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Empathy vs Sympathy

As parents, we want the best for our children. We want them to be happy, successful and fulfilled in whatever career they may one day choose. Most of all, we want our children to fit into society, to be well-liked and to form strong, positive relationships with others.

One of the most important ways in which we can help our children to become kind, caring adults is to teach them to be empathetic toward others.

Empathy is often confused with sympathy, so here’s a definition that will help you distinguish between the two:

Sympathy is a form of compassion. It can be described as a feeling of pity or sadness for the suffering of another and is often accompanied by the wish to help the other person feel better. Simply put, you are feeling sympathy for someone when you find yourself experiencing the same (or very similar) emotions as the person who is suffering.

Empathy is also a form of compassion. It is the ability to fully appreciate another person’s situation and feelings, to see and understand things from their perspective. To ‘walk in their shoes’ so to speak. When you are being empathetic toward another person you are able to understand why and how they feel the way they do, as if you were in the same situation.

Empathy lies at the very core of being human. Both sympathy and empathy are innate in human beings and can be seen in very young children. Empathy, however, is a skill that can be learned and improved upon. The ability to understand another person’s perspective and to be compassionately responsive when needed is a powerful foundation for healthy and productive relationships. So, how can we teach our children to be more empathetic?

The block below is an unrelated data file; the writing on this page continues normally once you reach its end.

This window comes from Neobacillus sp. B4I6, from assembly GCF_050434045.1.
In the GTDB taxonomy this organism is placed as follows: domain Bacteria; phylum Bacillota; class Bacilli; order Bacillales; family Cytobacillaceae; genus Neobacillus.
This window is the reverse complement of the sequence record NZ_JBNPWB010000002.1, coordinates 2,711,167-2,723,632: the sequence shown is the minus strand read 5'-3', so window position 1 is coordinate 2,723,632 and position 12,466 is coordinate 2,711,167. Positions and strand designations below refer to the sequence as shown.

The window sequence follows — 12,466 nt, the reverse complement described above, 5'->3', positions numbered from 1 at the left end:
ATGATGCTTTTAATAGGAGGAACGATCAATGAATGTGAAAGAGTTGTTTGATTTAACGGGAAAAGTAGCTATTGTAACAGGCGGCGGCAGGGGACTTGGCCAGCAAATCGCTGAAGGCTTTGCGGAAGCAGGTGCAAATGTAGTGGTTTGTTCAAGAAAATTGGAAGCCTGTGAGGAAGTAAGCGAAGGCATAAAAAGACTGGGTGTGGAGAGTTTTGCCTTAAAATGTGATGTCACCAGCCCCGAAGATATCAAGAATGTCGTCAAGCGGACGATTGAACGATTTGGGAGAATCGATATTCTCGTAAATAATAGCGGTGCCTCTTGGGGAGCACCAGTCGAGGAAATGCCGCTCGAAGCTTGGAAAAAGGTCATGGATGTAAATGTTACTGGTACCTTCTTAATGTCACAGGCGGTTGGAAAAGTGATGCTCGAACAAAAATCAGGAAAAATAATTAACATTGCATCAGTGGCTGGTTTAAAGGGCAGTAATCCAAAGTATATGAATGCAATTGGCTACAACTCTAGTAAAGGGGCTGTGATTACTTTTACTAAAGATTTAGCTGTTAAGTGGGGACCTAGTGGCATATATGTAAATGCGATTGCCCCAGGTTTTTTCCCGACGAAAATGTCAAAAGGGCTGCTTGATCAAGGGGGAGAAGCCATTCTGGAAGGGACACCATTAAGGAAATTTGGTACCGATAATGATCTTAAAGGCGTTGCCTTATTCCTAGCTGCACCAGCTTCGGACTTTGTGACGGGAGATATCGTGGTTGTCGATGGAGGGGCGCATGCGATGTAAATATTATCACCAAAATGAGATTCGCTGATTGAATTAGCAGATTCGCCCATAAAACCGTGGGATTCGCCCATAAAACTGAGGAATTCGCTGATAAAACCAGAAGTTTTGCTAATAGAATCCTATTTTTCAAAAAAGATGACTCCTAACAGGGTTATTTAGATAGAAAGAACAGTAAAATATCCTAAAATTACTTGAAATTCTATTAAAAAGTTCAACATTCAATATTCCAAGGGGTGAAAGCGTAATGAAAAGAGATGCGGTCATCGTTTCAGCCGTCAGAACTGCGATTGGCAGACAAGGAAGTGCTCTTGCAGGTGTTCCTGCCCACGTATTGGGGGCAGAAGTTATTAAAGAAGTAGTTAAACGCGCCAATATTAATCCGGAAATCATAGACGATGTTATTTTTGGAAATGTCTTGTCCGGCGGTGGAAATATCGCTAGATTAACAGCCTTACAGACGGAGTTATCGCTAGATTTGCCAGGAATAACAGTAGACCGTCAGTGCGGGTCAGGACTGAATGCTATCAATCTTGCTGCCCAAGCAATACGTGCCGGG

Be a good role model.

As parents, you know that your child learns infinitely more from watching you than from listening to you. Empathise with your child by being tuned in to his physical and emotional needs. Be genuinely interested in your child’s life, respect his individual perspective and be compassionate when he makes mistakes.

Practice empathy in your dealings with others. Your child watches how you speak to the waiter at a restaurant, the attendant in the car park or the person at the till in the supermarket. Your child will notice how you treat the neighbours, what you say about others when they are not present or how compassionate you are toward those who are less well off than you are.

Make caring for others a main concern.

We often say things to our children like, ‘As long as you’re happy, that’s all that matters.’ Consider changing that to, ‘It’s important that you are kind and caring to others. The kinder you are to others, the happier you will be.’ This helps your child to understand that, while he is very important to you, the universe does not revolve around him. Other people have feelings, too and it is sometimes necessary to put the happiness of others above one’s own.

Extend your child’s empathy horizons.

It’s easy to be empathetic toward family, friends and people who are similar to ourselves but learning to understand the different perspectives of people outside that circle is an excellent way of teaching empathy. Consider an age-appropriate activity for your child that will bring him into contact with people in different circumstances. Some form of service to the community such as helping out at an animal shelter, a children’s home or even a home for the elderly is an excellent way of helping him develop his skill at empathising.

Keep the lines of communication open.

Have regular discussions with your child about the kind of moral and ethical dilemmas that he might be facing. What should he do if he sees someone being bullied at school? Should he invite someone he likes to his birthday party even though his other friends don’t like this person? Should he report someone he saw cheating in a test?

These discussions can help your child think about various perspectives and appreciate other points of view, which will help him, not only to increase his empathy toward others but to make better choices for himself.

It may not always be possible to be empathetic but working to improve our empathy toward others is to develop a skill that will positively enhance all our interpersonal relationships, leading to greater well-being through life.

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